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  Paranoiac Brother Bother
Year: 1963
Director: Freddie Francis
Stars: Janette Scott, Oliver Reed, Sheila Burrell, Alexander Davion, Maurice Denham, Liliane Brousse, John Bonney, John Stuart, Harold Lang, Arnold Diamond, Marianne Stone, Sydney Bromley
Genre: Horror, ThrillerBuy from Amazon
Rating:  6 (from 1 vote)
Review: The rich Ashby family has suffered its fair share of tragedy. The parents were killed eleven years ago and their younger son Anthony was so distraught he eventually threw himself off the nearby cliff face into the sea, leaving a suicide note although his body was never found. This left his sister Eleanor (Janette Scott) and brother Simon (Oliver Reed) to be brought up by their aunt Harriet (Sheila Burrell), and neither of them have grown up into mentally stable adults. Simon indulges heavily in drinking, fast cars and partying, while the fragile Eleanor lives in fear of going mad and is constantly tended to by her nurse, Francoise (Liliane Brousse).

And then Eleanor thinks she sees Anthony in a doorway at a church memorial service to her parents and brother, causing her to faint. This can mean only one thing, yes, it's one of those attempts by Hammer to cash in on the success of Les Diaboliques and Psycho, first with a title, Paranoiac, that sounds a lot like Psycho, and second with a twisty-turny plotline that leaves you uncertain of what is really going on until the grand finale. There's even a French actress, Brousse, to remind you of the continental hit, and a character who may have returned from the dead.

To keep things interesting, screenwriter Jimmy Sangster puts in a new twist or revelation every five minutes (you can practically set your watch by it) before the story starts to get too hackneyed, or at least before you think you've sussed the mystery. After Eleanor (Scott in thoroughly delicate and borderline hysterical mode) is taken home from church, it's clear that nobody else has seen Anthony, and she's put to bed only to get up again when she thinks she catches sight of him in the gardens. She goes downstairs to investigate, and seems to meet him there, but he doesn't say anything and quickly disappears.

Curiouser and curiouser, and the developments keep on coming. Hard-drinking Simon is due to be awarded his inheritance in a matter of weeks but his wasteful ways have not made him popular with the family lawyer (Maurice Denham) who refuses to lend him any more money to top up his allowance. Reed is on great form here, losing his temper, seducing the nurse and generally acting the bad boy to the hilt - he couldn't have been better cast. Meanwhile Eleanor has become so traumatised at the thought of going bonkers that she throws herself off the same cliff that Anthony did all those years ago.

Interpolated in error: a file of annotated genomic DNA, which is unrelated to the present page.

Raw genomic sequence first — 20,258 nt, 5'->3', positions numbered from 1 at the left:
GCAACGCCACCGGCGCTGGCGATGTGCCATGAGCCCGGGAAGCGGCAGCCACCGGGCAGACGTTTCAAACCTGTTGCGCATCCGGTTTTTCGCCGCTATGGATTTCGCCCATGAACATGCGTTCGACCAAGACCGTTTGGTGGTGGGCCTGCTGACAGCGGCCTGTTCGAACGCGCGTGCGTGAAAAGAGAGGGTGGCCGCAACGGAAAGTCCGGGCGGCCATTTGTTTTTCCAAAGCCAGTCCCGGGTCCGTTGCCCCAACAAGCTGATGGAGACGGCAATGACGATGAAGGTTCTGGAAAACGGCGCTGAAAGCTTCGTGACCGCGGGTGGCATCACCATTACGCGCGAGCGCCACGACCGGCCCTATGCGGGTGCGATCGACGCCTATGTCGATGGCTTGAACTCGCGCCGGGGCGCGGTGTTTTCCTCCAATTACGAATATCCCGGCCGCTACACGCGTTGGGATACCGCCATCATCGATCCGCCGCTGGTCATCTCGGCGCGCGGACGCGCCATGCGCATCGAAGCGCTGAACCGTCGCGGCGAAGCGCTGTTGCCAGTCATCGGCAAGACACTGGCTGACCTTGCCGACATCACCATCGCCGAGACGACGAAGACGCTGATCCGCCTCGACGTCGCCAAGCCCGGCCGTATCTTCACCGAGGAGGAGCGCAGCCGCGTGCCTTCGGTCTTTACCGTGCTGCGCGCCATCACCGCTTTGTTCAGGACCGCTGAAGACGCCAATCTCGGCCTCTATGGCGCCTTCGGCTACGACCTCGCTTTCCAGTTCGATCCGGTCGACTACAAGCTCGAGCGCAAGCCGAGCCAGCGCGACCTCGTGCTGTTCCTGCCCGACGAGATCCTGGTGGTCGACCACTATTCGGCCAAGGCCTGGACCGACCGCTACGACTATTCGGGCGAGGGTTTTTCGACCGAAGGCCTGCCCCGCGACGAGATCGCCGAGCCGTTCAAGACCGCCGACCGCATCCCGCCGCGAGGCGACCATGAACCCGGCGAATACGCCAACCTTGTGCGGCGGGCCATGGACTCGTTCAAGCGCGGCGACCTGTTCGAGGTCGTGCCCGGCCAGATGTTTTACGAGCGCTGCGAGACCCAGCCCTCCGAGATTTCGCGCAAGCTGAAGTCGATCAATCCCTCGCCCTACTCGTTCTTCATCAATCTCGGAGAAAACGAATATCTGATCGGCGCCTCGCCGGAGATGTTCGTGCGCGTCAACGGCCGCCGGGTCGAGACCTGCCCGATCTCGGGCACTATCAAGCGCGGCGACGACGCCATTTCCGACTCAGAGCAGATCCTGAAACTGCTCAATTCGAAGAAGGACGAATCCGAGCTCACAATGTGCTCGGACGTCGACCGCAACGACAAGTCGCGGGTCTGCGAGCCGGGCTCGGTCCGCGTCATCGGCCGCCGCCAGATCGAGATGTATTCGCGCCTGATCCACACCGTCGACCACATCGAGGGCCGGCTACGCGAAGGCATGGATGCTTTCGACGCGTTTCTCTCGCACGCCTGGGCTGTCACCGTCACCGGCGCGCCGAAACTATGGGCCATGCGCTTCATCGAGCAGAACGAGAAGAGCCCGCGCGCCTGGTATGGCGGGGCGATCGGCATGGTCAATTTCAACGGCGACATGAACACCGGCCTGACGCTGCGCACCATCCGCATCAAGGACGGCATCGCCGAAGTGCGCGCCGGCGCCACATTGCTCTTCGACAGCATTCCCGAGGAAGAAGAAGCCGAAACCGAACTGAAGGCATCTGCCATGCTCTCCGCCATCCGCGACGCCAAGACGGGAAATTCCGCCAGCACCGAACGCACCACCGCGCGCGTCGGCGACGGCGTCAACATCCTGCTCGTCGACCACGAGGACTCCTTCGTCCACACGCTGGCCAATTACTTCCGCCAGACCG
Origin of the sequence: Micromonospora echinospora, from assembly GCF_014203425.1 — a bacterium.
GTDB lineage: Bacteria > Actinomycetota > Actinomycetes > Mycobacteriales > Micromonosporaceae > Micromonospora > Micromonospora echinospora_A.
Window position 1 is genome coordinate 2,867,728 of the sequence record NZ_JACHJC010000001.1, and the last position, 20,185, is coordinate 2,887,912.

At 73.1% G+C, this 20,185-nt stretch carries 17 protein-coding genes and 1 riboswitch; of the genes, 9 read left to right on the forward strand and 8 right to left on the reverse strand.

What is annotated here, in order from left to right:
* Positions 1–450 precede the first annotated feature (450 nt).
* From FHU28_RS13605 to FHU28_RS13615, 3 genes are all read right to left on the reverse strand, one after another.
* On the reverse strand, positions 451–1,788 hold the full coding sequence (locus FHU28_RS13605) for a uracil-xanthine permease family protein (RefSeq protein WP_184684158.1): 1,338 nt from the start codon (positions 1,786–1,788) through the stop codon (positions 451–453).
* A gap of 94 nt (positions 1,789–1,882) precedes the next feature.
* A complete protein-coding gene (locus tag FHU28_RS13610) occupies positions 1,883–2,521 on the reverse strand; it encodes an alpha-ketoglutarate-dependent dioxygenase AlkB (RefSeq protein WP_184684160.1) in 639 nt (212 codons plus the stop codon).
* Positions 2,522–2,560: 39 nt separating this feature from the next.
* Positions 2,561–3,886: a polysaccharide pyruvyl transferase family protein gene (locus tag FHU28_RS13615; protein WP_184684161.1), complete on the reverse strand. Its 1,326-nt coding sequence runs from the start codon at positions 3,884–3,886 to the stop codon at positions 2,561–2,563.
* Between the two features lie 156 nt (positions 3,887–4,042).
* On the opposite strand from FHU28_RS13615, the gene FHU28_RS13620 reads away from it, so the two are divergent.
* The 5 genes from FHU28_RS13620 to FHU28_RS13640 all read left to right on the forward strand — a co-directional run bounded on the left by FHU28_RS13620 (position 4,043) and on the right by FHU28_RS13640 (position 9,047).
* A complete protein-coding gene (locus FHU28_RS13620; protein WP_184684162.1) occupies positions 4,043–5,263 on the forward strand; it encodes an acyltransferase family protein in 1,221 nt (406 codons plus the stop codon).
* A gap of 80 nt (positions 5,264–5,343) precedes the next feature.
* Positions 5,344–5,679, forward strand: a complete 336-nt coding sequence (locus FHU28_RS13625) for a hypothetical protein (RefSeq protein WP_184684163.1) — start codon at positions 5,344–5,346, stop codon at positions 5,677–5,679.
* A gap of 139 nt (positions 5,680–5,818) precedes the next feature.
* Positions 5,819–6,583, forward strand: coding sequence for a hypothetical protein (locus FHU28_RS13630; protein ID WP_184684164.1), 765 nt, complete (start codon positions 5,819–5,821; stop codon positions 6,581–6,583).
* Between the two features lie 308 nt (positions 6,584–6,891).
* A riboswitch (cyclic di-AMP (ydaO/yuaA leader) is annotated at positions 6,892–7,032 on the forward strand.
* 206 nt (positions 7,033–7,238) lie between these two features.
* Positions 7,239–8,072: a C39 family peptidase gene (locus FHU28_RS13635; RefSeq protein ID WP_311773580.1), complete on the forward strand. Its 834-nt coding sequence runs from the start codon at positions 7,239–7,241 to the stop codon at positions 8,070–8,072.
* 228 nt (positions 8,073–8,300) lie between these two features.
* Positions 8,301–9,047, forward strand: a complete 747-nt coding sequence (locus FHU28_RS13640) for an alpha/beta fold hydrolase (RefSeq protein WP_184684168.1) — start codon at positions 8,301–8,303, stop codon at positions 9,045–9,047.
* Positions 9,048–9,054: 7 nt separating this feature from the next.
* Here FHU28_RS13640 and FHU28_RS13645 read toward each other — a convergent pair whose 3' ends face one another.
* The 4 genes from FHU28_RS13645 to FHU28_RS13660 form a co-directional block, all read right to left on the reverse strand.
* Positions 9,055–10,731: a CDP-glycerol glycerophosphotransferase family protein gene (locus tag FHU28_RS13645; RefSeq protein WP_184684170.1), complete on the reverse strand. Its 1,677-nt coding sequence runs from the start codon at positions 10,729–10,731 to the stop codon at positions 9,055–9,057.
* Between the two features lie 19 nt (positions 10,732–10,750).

And who should save her but... Anthony? The same man (Alexander Davion) she has been glimpsing over the past few hours dives in after her (offscreen) and carries her unconscious body up to the house, where he is recognised, first by the butler and then by Harriet. Simon nearly runs him over in his sports car, forcing the apparent brother to confront his supposed family. But what we all want to know is, is he an imposter or really who he says he is? In truth, we find that out too swiftly, but to compensate there are a bundle of other turns of events hot on this one's heels. What begins as a mystery thriller tips over into macabre horror by the end, and the whole is a neat, if derivative, suspense movie that benefits greatly from Reed's presence. Music by Elisabeth Lutyens.
Reviewer: Graeme Clark

 

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Freddie Francis  (1917 - 2007)

A much respected cinematographer for decades, British Francis made his way up from camera operator on films like The Small Back Room, Outcast of the Islands and Beat the Devil to fully fledged cinematographer on such films as Room at the Top, Sons and Lovers (for which he won his first Oscar), Saturday Night and Sunday Morning, and The Innocents (a masterpiece of his art).

He then turned to direction, mostly in the horror genre, with familiar titles like Paranoiac, Nightmare, The Evil of Frankenstein, Dr Terror's House of Horrors (the first recognisable Amicus chiller anthology), The Skull, The Psychopath, Torture Garden, Dracula Has Risen from the Grave, camp favourite Trog, Tales from the Crypt, The Creeping Flesh, Tales that Witness Madness, Legend of the Werewolf and The Ghoul.

Late in his career, he returned to cinematography with David Lynch's The Elephant Man, The French Lieutenant's Woman, Dune, Glory (winning his second Oscar), the Cape Fear remake and The Straight Story, his final work and one of his greatest.

 
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